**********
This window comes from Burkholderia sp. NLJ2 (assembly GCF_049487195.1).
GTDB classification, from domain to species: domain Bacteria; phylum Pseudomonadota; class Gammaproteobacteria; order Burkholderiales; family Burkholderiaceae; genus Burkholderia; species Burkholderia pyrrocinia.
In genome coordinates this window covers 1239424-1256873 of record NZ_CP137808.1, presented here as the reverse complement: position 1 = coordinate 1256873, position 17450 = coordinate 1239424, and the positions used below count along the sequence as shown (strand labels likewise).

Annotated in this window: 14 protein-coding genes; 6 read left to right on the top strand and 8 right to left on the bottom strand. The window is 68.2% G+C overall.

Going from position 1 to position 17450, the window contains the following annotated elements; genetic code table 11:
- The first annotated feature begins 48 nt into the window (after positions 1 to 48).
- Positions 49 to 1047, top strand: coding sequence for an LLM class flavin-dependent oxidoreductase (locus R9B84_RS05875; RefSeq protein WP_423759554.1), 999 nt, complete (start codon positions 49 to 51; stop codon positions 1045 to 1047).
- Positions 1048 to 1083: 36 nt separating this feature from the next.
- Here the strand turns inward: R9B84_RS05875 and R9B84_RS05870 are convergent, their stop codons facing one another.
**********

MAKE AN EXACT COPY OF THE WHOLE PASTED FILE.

This window comes from Burkholderia sp. NLJ2 (assembly GCF_049487195.1).
GTDB classification, from domain to species: domain Bacteria; phylum Pseudomonadota; class Gammaproteobacteria; order Burkholderiales; family Burkholderiaceae; genus Burkholderia; species Burkholderia pyrrocinia.
In genome coordinates this window covers 1239424-1256873 of record NZ_CP137808.1, presented here as the reverse complement: position 1 = coordinate 1256873, position 17450 = coordinate 1239424, and the positions used below count along the sequence as shown (strand labels likewise).

Annotated in this window: 14 protein-coding genes; 6 read left to right on the top strand and 8 right to left on the bottom strand. The window is 68.2% G+C overall.

Going from position 1 to position 17450, the window contains the following annotated elements; genetic code table 11:
- The first annotated feature begins 48 nt into the window (after positions 1 to 48).
- Positions 49 to 1047, top strand: coding sequence for an LLM class flavin-dependent oxidoreductase (locus R9B84_RS05875; RefSeq protein WP_423759554.1), 999 nt, complete (start codon positions 49 to 51; stop codon positions 1045 to 1047).
- Positions 1048 to 1083: 36 nt separating this feature from the next.
- Here the strand turns inward: R9B84_RS05875 and R9B84_RS05870 are convergent, their stop codons facing one another.